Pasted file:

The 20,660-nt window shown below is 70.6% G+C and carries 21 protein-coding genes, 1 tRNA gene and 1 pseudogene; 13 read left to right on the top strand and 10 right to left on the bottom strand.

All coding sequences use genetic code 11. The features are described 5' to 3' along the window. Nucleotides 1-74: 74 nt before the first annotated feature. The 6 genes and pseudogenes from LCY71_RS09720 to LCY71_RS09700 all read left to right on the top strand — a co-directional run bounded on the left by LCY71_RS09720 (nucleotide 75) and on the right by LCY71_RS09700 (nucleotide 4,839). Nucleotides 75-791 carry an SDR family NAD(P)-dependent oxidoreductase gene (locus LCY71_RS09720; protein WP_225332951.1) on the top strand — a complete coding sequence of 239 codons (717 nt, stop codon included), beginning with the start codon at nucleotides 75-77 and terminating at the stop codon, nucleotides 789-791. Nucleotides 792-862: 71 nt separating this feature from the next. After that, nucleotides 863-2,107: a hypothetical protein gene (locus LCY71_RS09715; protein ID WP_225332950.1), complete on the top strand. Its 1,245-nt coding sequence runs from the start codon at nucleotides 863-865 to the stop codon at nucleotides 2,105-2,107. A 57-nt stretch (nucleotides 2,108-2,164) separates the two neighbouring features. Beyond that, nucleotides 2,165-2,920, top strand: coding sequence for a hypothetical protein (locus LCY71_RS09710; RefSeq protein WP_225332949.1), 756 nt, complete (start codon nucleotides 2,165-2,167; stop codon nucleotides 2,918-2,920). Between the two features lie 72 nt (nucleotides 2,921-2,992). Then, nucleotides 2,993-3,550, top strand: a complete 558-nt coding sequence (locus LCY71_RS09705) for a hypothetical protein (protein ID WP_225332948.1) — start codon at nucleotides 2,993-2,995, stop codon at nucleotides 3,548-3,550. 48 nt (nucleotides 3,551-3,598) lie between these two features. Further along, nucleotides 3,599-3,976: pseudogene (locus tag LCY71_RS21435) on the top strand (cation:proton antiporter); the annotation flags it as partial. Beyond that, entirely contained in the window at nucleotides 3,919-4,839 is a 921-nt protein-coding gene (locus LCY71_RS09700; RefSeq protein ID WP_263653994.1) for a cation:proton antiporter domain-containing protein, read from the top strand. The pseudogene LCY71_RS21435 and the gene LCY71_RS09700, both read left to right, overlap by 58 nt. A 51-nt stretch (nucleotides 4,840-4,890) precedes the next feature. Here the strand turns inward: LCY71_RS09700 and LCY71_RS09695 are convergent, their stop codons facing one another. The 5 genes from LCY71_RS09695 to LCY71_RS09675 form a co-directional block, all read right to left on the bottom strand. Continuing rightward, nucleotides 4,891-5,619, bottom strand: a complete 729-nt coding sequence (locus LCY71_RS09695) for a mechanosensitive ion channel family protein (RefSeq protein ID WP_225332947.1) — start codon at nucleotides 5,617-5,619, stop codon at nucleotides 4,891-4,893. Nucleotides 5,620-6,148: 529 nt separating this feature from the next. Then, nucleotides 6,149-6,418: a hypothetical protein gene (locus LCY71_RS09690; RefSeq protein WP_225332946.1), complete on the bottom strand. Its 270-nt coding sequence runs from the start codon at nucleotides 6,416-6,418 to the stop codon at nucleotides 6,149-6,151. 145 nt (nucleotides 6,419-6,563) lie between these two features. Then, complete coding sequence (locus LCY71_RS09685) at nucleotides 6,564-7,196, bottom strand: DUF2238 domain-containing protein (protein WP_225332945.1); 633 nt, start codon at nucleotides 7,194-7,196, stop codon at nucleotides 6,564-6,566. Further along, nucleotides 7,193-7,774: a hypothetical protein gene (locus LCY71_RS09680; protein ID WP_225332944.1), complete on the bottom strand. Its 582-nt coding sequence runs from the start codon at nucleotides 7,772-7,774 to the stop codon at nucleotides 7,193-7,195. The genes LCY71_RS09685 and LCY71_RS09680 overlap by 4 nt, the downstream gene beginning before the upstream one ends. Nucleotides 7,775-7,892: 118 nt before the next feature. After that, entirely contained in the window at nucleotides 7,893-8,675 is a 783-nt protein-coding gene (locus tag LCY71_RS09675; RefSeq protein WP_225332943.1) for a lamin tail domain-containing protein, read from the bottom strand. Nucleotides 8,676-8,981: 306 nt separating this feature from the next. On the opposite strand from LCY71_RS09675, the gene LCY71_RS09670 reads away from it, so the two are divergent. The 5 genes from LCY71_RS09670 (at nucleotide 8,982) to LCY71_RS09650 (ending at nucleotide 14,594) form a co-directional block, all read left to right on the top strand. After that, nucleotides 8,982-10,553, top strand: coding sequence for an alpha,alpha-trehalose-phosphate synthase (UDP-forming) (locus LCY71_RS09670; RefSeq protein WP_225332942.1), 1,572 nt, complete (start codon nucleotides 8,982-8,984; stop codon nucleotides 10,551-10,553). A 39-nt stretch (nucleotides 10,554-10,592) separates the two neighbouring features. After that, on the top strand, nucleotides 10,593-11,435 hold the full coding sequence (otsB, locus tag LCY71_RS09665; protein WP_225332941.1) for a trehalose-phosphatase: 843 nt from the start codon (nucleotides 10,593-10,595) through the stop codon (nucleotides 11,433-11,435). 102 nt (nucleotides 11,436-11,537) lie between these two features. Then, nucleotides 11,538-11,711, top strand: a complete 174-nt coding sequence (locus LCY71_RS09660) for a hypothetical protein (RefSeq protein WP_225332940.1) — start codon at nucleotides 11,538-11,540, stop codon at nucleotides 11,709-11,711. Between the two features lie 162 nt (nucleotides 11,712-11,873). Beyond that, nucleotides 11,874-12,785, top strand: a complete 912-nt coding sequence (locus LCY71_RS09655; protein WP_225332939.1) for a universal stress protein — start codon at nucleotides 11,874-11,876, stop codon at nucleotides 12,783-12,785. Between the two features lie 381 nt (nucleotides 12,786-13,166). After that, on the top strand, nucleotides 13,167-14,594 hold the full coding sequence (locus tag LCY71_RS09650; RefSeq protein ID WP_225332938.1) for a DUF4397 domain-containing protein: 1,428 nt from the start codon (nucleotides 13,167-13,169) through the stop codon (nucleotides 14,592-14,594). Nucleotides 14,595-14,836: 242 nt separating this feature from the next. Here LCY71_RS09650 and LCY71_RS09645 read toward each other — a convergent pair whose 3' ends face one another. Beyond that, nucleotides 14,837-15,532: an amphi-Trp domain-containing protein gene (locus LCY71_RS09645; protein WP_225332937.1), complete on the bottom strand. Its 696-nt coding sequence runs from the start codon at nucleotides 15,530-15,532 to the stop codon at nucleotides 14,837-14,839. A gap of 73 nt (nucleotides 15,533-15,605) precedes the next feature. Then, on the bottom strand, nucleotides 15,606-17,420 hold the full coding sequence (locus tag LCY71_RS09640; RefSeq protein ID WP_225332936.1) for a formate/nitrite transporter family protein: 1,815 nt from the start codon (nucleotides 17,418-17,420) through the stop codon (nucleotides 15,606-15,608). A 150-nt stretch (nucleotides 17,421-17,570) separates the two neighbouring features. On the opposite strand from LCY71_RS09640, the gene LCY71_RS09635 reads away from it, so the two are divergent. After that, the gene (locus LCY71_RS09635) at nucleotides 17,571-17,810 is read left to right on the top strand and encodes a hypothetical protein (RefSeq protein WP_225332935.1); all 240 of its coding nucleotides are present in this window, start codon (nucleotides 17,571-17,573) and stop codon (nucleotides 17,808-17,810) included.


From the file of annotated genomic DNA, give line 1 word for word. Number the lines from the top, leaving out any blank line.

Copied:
The 20,660-nt window shown below is 70.6% G+C and carries 21 protein-coding genes, 1 tRNA gene and 1 pseudogene; 13 read left to right on the top strand and 10 right to left on the bottom strand.